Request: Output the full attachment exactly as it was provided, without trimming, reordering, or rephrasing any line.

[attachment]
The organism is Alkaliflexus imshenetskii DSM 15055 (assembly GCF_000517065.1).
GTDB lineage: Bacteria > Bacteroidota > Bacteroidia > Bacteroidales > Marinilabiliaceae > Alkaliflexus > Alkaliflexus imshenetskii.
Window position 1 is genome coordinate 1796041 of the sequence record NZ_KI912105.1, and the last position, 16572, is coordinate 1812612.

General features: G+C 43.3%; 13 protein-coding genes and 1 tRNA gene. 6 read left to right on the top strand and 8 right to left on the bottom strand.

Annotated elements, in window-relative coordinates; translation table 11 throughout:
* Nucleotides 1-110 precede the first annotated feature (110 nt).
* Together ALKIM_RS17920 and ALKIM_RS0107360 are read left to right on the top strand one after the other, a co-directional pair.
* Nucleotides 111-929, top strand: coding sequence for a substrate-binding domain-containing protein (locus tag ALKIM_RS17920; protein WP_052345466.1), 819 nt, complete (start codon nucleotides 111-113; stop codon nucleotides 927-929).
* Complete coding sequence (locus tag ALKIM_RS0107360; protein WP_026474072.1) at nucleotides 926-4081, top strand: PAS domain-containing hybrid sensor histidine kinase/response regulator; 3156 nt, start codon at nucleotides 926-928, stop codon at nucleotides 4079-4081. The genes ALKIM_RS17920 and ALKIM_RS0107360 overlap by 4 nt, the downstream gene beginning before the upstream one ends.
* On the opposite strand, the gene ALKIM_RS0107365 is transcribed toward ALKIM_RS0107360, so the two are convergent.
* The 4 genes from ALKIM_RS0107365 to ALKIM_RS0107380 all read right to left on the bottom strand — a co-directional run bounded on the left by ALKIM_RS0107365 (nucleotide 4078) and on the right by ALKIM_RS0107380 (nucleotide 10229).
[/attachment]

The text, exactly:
The organism is Alkaliflexus imshenetskii DSM 15055 (assembly GCF_000517065.1).
GTDB lineage: Bacteria > Bacteroidota > Bacteroidia > Bacteroidales > Marinilabiliaceae > Alkaliflexus > Alkaliflexus imshenetskii.
Window position 1 is genome coordinate 1796041 of the sequence record NZ_KI912105.1, and the last position, 16572, is coordinate 1812612.

General features: G+C 43.3%; 13 protein-coding genes and 1 tRNA gene. 6 read left to right on the top strand and 8 right to left on the bottom strand.

Annotated elements, in window-relative coordinates; translation table 11 throughout:
* Nucleotides 1-110 precede the first annotated feature (110 nt).
* Together ALKIM_RS17920 and ALKIM_RS0107360 are read left to right on the top strand one after the other, a co-directional pair.
* Nucleotides 111-929, top strand: coding sequence for a substrate-binding domain-containing protein (locus tag ALKIM_RS17920; protein WP_052345466.1), 819 nt, complete (start codon nucleotides 111-113; stop codon nucleotides 927-929).
* Complete coding sequence (locus tag ALKIM_RS0107360; protein WP_026474072.1) at nucleotides 926-4081, top strand: PAS domain-containing hybrid sensor histidine kinase/response regulator; 3156 nt, start codon at nucleotides 926-928, stop codon at nucleotides 4079-4081. The genes ALKIM_RS17920 and ALKIM_RS0107360 overlap by 4 nt, the downstream gene beginning before the upstream one ends.
* On the opposite strand, the gene ALKIM_RS0107365 is transcribed toward ALKIM_RS0107360, so the two are convergent.
* The 4 genes from ALKIM_RS0107365 to ALKIM_RS0107380 all read right to left on the bottom strand — a co-directional run bounded on the left by ALKIM_RS0107365 (nucleotide 4078) and on the right by ALKIM_RS0107380 (nucleotide 10229).